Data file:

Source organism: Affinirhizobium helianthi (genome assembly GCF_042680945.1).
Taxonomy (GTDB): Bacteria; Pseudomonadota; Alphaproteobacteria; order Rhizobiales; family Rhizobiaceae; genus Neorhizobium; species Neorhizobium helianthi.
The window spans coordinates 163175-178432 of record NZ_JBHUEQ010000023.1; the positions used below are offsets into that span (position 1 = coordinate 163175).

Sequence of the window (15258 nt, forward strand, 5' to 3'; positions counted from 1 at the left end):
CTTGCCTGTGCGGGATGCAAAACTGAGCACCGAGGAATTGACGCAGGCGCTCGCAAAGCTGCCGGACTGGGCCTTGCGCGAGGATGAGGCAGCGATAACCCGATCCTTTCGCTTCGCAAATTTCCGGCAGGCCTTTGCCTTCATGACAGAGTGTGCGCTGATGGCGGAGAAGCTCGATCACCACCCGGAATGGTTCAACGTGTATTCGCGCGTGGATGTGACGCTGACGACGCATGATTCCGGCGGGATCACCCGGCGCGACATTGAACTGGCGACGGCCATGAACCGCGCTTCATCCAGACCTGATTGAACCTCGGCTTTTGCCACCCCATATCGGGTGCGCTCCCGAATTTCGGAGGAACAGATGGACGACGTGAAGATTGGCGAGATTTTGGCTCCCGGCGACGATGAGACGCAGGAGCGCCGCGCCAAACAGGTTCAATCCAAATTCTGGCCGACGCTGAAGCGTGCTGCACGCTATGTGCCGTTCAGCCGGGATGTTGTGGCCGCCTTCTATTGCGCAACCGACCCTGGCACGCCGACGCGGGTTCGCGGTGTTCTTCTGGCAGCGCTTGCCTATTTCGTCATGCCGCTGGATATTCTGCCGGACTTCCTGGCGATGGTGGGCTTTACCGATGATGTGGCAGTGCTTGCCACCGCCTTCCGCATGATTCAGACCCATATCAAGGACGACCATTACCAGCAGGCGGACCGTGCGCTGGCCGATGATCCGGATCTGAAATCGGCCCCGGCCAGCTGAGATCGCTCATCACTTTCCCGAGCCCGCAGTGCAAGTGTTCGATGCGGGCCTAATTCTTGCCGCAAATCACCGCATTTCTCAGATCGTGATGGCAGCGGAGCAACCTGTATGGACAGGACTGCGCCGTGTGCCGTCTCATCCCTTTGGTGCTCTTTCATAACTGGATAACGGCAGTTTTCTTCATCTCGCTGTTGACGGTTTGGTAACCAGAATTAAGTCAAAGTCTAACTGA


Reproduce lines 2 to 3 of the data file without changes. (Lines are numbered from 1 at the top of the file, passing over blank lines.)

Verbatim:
Taxonomy (GTDB): Bacteria; Pseudomonadota; Alphaproteobacteria; order Rhizobiales; family Rhizobiaceae; genus Neorhizobium; species Neorhizobium helianthi.
The window spans coordinates 163175-178432 of record NZ_JBHUEQ010000023.1; the positions used below are offsets into that span (position 1 = coordinate 163175).